Latest update: August 2nd, 2012
“The farm is our second home,” David tells us, while repairing the gate to the sheep pen that had became dislodged because of the strong winds often blowing on the farm on the hills. “In every program I was placed, I didn’t adjust. I was kicked out of yeshiva and didn’t fit in to a new school. I started roaming around bored and idle and felt like a failure. But at that point Rabbi Zer asked me to come to learn and work at the farm. Here, I really feel alive. I tend to the animals and feel needed. I’ve even managed to make up the lessons that I missed by participating in a special study program here”.
“I noticed”, elaborated Rabbi Zer, “that more and more excellent boys from good homes are finding themselves on the streets, doing stupid things and behaving in a manner that could easily lead them down a slippery slope to delinquent behavior and crime.” This was tremendous hashgacha pratit for Zer who was in need of as many helping hands as possible. “I proposed to some of these boys that they come and work for me on the farm. The offer appealed to them and they started coming and fell in love with the place. I make sure to pay them for their work, which gives them a sense of commitment towards the farm and provides them with feelings of success and self-worth.”
The boys arrive at the farm every day, work in the fields and orchards, grow and sell organic vegetables and are also in charge of leading groups of visitors on a tour of the farm and hosting farm-related events.
“They are treated as equals, they feel useful, and because they are productive and creative, they are slowly regaining confidence in themselves and in society”, attests Rabbi Zer with a smile of genuine satisfaction and joy. “We named the program Siach Hasadeh (conversations of the field) because in the fields, conversations are different, there are no distractions, no detrimental influences, no barriers, and no need to pretend. Just like nature itself, in the fields everything flows easily, and here, the chevra (group of boys) open up to us and each other and ties and connections are forged.”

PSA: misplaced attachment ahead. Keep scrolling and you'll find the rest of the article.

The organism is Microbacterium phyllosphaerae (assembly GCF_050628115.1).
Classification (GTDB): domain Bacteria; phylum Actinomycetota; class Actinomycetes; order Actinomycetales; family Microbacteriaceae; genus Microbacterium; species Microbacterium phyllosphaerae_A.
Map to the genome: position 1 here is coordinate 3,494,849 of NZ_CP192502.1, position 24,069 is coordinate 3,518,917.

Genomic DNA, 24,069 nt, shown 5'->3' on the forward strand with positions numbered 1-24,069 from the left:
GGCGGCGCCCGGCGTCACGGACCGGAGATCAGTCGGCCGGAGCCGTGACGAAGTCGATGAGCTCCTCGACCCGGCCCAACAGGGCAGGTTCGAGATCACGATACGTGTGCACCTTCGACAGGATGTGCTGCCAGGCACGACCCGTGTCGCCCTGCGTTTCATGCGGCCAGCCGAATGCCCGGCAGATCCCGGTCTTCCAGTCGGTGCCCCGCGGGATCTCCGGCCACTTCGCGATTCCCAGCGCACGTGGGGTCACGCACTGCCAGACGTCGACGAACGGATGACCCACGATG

Koby, another participant in the Siach program adds, “What this farm has to offer is real geulah (redemption), Eretz Yisrael is being redeemed, the special mitzvot are also being redeemed by being performed once again and we merit that the public at large can join us in this endeavor. We also merit a personal redemption for each and every one of us, because if it weren’t for the farm, I don’t know where I might have been right now”.
Megalalin zchut al yedai zakai– A merit is brought about by an entity that is worthy- Rabbi Zer humbly claims. “The truth is that I hadn’t planned that the farm would become what it is today, but I am glad that it has.”
Rabbi Ronen invites all of Am Yisrael to become a partner in the performance of these special and important mitzvot, on to the land of our forefathers, and in addition, support an educational endeavor that is genuinely saving souls and planting seeds in more ways than one. Although not every person in the entire nation of Israel can share 4 dunams (roughly 4000 square meters) – though they might merit the miracle of expansion experienced in Beit Hamikdash – only 400 people have availed themselves of this unique opportunity and Rabbi Zer says that they can accommodate 10,000 partners.
Participation in 25 mitzvahs are yours for the taking and sowing and planting and reaping. For $90 a year, a shtar kinyan can be obtained through Machon HaTorah VeHa’Aretz in Ashkelon.
And when Mashiach comes we’ll all be ready to bring our offerings of Reishit Ha’Aretz in the Beit HaMikdash.Rosally Saltsman
About the Author: Rosally Saltsman, originally from Montreal, lives in Petach Tikvah.
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